The reason I supported creating two separate task forces is that the issues raised by business owners about procurement generally fall into two distinct categories. The first category focuses on process. The amount of time it takes to complete a request for proposals (RFP) or not having a formal debrief process after a contract is awarded were issues that could be solved by developing a new process for interacting with bidders. The charge of the Procurement Policies and Regulations Task Force was to holistically review the procurement process and recommend changes that would help businesses compete for contracts in Montgomery County.

The second category of concern raised by business owners was how small, minority, female and disabled-owned businesses can compete for County contracts. The County received a Disparity Study last year that showed minority, female and disabled-owned businesses were “underutilized” in County procurement. Small business owners have expressed a variety of concerns about the way the Local Small Business Reserve Program has been implemented. The Minority Owned and Small Business Task Force was responsible for reviewing programs specifically designed to help small, minority, female and disabled-owned businesses in qualifying for County contracts.

Although we are now receiving these reports, the Council did not wait to begin improving procurement. This past March, the Council unanimously approved Expedited Bill 7-15, which was proposed by the County Executive, to create a standalone Office of Procurement within the Executive Branch. In June, the Council appointed former Councilmember Cherri Branson to lead that new office. During the FY16 Budget process (and reaffirmed during the FY16 Budget Savings Plan), the Council added staff to the compliance section of the Office of Procurement.

You can find links to both Task Force reports here.


Affordable Health Insurance for County Contractors

In the fall of 2013, I began working to make sure the lowest income employees of Montgomery County’s contractors had access to affordable health insurance. In 2014, I introduced Bill 14-14, requiring County contractors to provide affordable health insurance to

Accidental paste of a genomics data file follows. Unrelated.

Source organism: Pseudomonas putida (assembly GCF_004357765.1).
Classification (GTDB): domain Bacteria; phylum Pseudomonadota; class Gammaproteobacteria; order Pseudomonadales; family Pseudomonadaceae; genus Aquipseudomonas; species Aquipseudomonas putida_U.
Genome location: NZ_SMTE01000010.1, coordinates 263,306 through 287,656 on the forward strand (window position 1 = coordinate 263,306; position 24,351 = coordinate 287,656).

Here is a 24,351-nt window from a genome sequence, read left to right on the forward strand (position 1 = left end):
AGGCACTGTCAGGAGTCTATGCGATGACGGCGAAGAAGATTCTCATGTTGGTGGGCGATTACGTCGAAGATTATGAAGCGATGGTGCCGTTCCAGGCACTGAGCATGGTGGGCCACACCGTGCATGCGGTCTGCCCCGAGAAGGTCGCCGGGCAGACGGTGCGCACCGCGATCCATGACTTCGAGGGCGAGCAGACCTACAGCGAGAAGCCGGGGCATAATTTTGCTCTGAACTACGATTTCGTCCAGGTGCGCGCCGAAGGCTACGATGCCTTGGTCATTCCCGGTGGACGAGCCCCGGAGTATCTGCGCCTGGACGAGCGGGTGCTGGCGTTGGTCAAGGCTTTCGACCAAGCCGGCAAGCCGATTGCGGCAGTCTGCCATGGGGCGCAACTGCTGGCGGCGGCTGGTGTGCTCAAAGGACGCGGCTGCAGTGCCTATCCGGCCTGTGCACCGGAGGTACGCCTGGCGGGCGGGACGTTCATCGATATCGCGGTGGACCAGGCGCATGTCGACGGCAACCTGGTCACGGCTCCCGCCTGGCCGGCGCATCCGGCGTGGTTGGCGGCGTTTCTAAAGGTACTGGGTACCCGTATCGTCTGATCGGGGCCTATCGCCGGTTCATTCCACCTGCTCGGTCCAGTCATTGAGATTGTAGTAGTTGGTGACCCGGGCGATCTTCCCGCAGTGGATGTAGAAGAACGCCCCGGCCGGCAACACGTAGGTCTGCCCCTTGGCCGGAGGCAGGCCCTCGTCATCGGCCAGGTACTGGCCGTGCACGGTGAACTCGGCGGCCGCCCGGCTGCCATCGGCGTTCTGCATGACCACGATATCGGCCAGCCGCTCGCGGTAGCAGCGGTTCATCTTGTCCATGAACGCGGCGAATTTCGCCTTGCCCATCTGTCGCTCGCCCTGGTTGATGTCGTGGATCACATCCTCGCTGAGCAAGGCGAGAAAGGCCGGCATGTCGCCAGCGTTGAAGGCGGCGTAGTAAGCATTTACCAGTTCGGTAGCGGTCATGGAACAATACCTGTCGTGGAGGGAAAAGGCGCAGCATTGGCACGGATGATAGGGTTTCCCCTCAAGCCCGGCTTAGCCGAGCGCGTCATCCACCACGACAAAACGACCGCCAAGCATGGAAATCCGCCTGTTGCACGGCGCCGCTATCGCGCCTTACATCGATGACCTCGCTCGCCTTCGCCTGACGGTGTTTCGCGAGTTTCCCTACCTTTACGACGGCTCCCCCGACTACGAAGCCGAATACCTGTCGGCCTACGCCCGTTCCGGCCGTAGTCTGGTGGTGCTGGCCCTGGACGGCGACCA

health-insurancetheir employees.

Through the legislative process, the bill was amended (and passed in April 2015) to make some very important changes to help these employees obtain health insurance. First, the new law requires County contractors to allow Health and Human Services (HHS) employees to help their employees sign up for the Affordable Care Act (ACA) during work hours. The Council added $30,000 to the budget this year for HHS staff that will focus on this target population. Next, Bill 14-14 requires all County contractors to submit payroll reports that include information on how many of their employees have health insurance and the premium split. This information will allow the County to better understand the universe of uninsured employees of County contractors so we can provide help to get them covered. Finally, the new law strengthens the Living Wage Law by requiring the County to keep these payroll/health insurance records on file for at least three years. This provision will enable employees to challenge employers in court if they believe they were paid less than the Living Wage. The Council added about $100,000 to the budget to enforce this section of the law.

While Bill 14-14 was a good first step, the work of making sure employees of County contractors have access to affordable health insurance is not over. That’s why I introduced Bill 5-15, which creates an incentive for businesses to provide insurance to their employees that seek to do business with the County. The bill creates a preference (to be determined for each contract) for businesses that offer health insurance to their employees. Today, the Council approved Bill 5-15 by a vote of 7-1.

I want to thank my colleagues for their support of these initiatives over the past two years. Bill 14-14 and Bill 5-15 will ensure more of our lowest-paid workers have access to affordable health insurance.


Montgomery County’s Innovative Interactive Fiscal Plan Wins Awards from PTI, NACo

Online ‘Budget Tool’ Allows Users to Input

Alternative Revenue and Expenditures, Shows How They

Would Impact County’s Six-Year Budget Projections


ROCKVILLE, Md., June 9, 2015—Montgomery County’s Interactive Fiscal Plan, which features an innovative web-based “budget tool” that enables users to input alternative revenue and expenditure assumptions in the County’s six-year budget projections and see the potential impact, has been awarded a 2015 Achievement Award from the Public Technology Institute (PTI) and a Civic Education and Public Information Achievement Award from the National Association of Counties (NACo).

The Interactive Fiscal Plan tool, which was a combined project of the Office of Legislative Oversight and the County Council’s Information Technology staff, was launched in December 2014. Like an online mortgage calculator—which many people have become familiar with in recent years—the budget tool allows users inside government and from the public to experiment with figures of their choosing. This exercise helps users to better understand how structural changes in the County’s six-year budget projections can be impacted by significant changes in revenue or expenditures. The plan can be accessed